An abscess is a condition that is very painful and it’s characterized by a collection of pus. Most of the time, abscesses are caused by a bacterial infection. They can be located on the skin or in an abdominal organ.
Surface or skin abscesses will appear as a lump under the skin. Some abscesses can grow so big that can cause other symptoms than pain, such as high fever and lethargy.
In veterinary medicine, skin abscesses are most commonly caused by a bite wound or scratches.
They are most commonly seen in unaltered dogs and cat in heat fighting for dominance over a mate.
The most common locations for abscesses are the neck and tail/groin area. They appear as big, tempered lumps that are very painful to the touch.
In some cases, abscesses can develop in the internal organs such as liver, spleen, lungs etc.
In veterinary medicine, surface abscesses can be treated in 2 ways. If it’s not very big and serious it would usually with a course of antibiotics. If we encounter a big abscess then surgical debridement is necessary.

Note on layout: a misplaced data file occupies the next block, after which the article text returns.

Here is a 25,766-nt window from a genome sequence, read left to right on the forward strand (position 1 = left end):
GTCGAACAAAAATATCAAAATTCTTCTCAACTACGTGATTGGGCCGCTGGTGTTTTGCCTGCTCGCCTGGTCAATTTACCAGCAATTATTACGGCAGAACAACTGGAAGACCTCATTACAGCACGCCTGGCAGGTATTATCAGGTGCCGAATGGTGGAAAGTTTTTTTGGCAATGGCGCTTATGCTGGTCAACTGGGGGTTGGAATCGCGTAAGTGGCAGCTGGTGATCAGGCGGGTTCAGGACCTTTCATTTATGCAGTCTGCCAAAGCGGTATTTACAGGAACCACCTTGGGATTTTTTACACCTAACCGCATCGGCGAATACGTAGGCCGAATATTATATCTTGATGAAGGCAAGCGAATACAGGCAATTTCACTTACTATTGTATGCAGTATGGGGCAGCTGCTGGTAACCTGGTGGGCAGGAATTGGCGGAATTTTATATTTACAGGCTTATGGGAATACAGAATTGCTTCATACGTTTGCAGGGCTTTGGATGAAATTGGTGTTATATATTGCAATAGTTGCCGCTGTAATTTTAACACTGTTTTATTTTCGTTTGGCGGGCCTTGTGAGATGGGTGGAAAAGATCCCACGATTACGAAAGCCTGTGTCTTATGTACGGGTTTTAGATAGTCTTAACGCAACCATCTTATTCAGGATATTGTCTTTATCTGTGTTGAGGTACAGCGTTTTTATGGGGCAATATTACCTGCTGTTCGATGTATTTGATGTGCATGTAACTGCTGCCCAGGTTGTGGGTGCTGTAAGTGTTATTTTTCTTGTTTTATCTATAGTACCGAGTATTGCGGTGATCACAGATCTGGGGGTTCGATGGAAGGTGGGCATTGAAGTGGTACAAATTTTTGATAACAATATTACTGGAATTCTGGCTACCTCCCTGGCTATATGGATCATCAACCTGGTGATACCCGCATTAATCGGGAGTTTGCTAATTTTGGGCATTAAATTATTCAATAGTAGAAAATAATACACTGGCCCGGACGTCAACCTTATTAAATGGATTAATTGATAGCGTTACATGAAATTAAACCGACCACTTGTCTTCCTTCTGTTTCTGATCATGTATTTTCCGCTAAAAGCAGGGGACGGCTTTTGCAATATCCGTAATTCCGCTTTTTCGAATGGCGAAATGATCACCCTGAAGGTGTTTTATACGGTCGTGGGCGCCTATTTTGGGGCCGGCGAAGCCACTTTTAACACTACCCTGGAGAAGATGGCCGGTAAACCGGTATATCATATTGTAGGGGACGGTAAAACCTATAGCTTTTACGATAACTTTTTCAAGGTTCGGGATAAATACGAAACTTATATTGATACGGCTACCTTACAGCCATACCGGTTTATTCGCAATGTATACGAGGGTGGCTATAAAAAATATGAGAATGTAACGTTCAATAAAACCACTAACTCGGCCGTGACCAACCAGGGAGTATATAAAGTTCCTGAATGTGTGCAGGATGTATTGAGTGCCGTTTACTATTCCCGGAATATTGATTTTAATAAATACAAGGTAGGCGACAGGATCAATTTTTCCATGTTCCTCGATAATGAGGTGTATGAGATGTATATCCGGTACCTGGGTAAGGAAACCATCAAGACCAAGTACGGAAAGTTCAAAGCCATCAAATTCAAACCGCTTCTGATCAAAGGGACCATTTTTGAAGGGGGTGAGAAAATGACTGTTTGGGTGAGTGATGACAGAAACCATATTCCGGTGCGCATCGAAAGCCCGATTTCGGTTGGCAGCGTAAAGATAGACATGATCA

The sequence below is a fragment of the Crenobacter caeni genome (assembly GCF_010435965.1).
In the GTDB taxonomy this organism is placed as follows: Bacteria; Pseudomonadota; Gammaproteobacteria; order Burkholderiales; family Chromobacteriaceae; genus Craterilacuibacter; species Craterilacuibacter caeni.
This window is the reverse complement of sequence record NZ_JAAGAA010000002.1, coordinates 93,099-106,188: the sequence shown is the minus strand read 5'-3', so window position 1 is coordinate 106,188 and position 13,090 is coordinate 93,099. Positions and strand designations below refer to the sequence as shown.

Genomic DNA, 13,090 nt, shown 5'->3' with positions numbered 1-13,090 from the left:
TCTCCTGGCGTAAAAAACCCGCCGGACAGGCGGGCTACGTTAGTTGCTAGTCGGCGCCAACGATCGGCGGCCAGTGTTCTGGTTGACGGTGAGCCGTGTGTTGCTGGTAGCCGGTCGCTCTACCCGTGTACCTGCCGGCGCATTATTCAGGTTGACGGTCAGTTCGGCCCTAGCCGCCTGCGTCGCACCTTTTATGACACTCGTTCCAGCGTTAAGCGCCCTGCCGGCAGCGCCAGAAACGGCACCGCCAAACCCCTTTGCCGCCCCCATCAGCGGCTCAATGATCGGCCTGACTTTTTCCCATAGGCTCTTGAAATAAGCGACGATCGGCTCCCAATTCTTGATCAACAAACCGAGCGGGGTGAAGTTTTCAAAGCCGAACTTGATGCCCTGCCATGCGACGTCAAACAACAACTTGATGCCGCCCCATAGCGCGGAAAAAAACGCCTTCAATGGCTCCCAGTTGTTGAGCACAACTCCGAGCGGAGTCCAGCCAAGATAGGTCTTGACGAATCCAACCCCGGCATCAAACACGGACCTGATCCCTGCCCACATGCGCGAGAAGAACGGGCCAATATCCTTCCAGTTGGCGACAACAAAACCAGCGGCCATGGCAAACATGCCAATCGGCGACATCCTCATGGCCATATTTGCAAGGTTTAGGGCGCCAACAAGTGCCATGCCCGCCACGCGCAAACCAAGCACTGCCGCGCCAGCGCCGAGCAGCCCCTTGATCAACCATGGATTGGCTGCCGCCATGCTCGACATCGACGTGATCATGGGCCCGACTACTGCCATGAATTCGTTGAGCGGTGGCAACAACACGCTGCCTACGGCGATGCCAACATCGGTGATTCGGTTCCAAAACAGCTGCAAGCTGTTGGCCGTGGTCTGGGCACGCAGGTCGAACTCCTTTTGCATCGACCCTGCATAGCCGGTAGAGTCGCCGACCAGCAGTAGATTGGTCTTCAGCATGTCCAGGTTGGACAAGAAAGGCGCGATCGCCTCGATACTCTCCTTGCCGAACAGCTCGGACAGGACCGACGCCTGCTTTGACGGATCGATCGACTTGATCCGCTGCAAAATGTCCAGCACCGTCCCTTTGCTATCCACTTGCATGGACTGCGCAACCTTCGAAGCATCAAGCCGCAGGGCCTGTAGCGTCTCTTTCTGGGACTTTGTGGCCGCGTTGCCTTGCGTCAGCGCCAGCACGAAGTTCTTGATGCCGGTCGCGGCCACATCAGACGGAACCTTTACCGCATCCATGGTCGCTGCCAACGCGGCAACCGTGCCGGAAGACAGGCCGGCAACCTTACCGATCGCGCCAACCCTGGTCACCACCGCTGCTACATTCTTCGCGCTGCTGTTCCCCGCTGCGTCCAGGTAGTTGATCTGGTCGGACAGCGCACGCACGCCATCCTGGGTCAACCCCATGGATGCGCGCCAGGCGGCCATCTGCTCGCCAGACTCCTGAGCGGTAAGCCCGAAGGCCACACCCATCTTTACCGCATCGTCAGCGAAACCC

For surgical treatment of an abscess, the veterinarian will make an incision and drain all the pus out. When all the pus is drained, the inside is lavaged to get rid of any residual pus. The incision is closed and a drain put in place.
The animal needs heavy antibiotics too to clear the infection while the drain is in place.
For abscesses in other places other than the skin, there is usually an underlying condition causing it. For example, an abscess on the cheek there might be a tooth problem that needs resolving.
Abscesses in the internal organs are hard to diagnose at first and require further diagnostic tools.
In the video below you can see a compilation of abscess videos sent by our awesome Facebook fans.
If you liked this video, check out “Repair of cat ear hematoma” on our blog.
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